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In the last few years, there has been an enormous drive to develop renewable energy, particularly large-scale solar farms, and offshore wind farms, the likes of which have never been seen before. This is mainly driven, not through government policy or subsidies, but through private investment. Despite the fact it may feel like a new wind or solar farm is popping up every other week, the country is becoming increasingly heavily constrained, particularly in terms of the power grid, such that the rate of development may soon begin to slow. What is noticeably absent from these developments is the creation of new onshore wind farms in England. In recent years, planning policy was changed to make it much harder to develop new onshore windfarms, but despite the talk of increased support for renewables and the success of previous developments, no one yet has the political capital or incentive to reform the planning system.
A prime example of some of the hypocrisy of the current approach is the ongoing saga of the Whitehaven coal mine in Cumbria. Spanning headlines and front pages of newspapers, it is hard to have missed the drama of this application. If successful, the mine could extract up to 2.7m tonnes of coke and coal used for the steel industry, most of which would be exported overseas. Coal is the epitome of an unsustainable energy source and a major contributor to climate change. The economic arguments are hard to ignore. The project would bring £165m of investment and generate 500 jobs, but that comes at a cost of a projected 420m tonnes of carbon dioxide emissions. The application has been in and out of planning more times than I care to recount and following the last approval, the Secretary of State has now called in the application for a public enquiry, which is ongoing at the time of this article.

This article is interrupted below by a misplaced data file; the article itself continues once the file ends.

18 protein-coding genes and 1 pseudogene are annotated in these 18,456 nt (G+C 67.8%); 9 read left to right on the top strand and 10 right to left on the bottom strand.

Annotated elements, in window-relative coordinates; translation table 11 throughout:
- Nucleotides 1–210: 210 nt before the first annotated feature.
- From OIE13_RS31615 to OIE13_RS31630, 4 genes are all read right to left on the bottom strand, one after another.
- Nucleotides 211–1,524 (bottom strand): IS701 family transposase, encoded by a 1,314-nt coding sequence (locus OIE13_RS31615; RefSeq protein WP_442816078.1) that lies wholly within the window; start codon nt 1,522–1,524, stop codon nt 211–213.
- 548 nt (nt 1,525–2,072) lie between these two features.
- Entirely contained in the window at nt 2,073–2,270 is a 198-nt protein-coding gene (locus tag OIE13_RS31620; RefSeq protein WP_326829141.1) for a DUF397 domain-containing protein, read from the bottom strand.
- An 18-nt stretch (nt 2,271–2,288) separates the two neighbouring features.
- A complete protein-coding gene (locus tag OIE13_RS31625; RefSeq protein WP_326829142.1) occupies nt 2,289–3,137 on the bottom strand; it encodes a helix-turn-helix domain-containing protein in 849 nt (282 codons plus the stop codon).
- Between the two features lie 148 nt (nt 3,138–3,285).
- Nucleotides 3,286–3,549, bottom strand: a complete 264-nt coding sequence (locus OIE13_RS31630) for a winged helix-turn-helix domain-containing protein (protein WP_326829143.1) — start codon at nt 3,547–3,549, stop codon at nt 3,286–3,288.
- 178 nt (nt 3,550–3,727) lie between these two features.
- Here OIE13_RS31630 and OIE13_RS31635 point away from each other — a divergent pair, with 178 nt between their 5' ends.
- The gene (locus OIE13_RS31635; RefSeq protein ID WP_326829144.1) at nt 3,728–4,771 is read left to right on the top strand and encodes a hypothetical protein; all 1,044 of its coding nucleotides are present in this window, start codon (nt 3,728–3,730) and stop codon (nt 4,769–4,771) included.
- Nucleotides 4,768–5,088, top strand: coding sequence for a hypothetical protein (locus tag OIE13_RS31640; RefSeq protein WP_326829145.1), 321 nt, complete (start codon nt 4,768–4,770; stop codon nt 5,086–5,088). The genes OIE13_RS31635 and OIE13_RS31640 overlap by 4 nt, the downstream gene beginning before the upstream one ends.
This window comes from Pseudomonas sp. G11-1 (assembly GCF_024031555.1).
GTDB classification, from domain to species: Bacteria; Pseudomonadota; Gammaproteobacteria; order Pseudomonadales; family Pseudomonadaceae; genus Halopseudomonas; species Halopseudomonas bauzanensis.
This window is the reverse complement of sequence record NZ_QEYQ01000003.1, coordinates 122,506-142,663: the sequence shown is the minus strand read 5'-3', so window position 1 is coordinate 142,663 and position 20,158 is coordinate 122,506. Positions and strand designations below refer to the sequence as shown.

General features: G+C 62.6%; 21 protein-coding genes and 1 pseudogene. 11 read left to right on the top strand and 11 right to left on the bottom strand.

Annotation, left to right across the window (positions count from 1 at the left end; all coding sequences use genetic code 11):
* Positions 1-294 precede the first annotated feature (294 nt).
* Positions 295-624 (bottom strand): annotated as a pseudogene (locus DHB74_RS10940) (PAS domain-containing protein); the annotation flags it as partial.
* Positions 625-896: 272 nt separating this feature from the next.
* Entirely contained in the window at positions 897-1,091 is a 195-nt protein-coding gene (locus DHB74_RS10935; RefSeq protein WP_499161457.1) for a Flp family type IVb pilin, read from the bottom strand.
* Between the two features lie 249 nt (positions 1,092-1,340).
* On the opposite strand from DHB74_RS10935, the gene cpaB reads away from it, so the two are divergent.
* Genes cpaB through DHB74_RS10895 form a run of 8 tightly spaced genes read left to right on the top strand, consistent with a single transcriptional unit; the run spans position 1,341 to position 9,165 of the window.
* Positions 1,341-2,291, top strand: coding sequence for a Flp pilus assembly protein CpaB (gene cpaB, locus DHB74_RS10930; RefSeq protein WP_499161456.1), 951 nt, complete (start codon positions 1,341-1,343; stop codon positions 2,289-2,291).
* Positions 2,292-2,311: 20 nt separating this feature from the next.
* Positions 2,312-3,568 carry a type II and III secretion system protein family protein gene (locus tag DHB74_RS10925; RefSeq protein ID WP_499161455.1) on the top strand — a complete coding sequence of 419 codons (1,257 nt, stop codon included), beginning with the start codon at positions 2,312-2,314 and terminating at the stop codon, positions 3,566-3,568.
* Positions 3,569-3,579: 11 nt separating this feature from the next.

A similar controversy is underway in the remote isles of Shetland, where plans are being developed to exploit the newly discovered Cambo oil field, which is estimated to contain 800m barrels of oil, if successful, the drilling operation could create more than 1,000 jobs and even more in the supply chain, an opportunity few politicians can ignore.
It is not all doom and gloom however, in Shetland, where planning policy is more supportive for onshore wind farms, by the time the oil terminal for the Cambo Oil Field is built on the Shetland Isles, the landscape will have changed dramatically, by the construction of 103 enormous wind turbines, forming the Viking Wind Farm, potentially one of the largest onshore wind farms in the world, which would save half a million tonnes of carbon dioxide emissions each year. The Government are also beginning to reconsider their Energy Policy in the publication by the Department for Business, Energy and Industrial Strategy of the Overarching National Policy Statement for Energy, which states amongst other things that it is “committed to government putting the UK on the path to meeting its net-zero target by 2050 by taking steps to decarbonise the UK’s power network which together account for over two-thirds of the UK emissions”.
There is certainly no denying that there has been a huge growth in renewables, and everyone will have experienced some impact of environmental policies. As a nation, we are certainly starting to see changes for the better, but the economic arguments of fossil fuels are still just that bit too tempting to ignore.